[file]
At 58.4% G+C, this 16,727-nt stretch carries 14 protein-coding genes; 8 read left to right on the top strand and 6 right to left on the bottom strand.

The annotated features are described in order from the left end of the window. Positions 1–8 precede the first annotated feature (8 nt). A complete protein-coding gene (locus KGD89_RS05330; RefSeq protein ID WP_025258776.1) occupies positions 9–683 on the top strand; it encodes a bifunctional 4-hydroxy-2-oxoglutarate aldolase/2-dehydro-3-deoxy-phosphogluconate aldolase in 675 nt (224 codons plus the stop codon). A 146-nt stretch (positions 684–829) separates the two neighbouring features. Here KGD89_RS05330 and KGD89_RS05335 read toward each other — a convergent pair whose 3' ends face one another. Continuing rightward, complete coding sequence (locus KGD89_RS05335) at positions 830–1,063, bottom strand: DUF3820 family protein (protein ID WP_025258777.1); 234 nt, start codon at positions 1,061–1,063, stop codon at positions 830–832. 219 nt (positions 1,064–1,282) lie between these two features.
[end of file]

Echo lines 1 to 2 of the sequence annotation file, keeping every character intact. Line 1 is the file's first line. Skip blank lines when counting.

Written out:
At 58.4% G+C, this 16,727-nt stretch carries 14 protein-coding genes; 8 read left to right on the top strand and 6 right to left on the bottom strand.

The annotated features are described in order from the left end of the window. Positions 1–8 precede the first annotated feature (8 nt). A complete protein-coding gene (locus KGD89_RS05330; RefSeq protein ID WP_025258776.1) occupies positions 9–683 on the top strand; it encodes a bifunctional 4-hydroxy-2-oxoglutarate aldolase/2-dehydro-3-deoxy-phosphogluconate aldolase in 675 nt (224 codons plus the stop codon). A 146-nt stretch (positions 684–829) separates the two neighbouring features. Here KGD89_RS05330 and KGD89_RS05335 read toward each other — a convergent pair whose 3' ends face one another. Continuing rightward, complete coding sequence (locus KGD89_RS05335) at positions 830–1,063, bottom strand: DUF3820 family protein (protein ID WP_025258777.1); 234 nt, start codon at positions 1,061–1,063, stop codon at positions 830–832. 219 nt (positions 1,064–1,282) lie between these two features.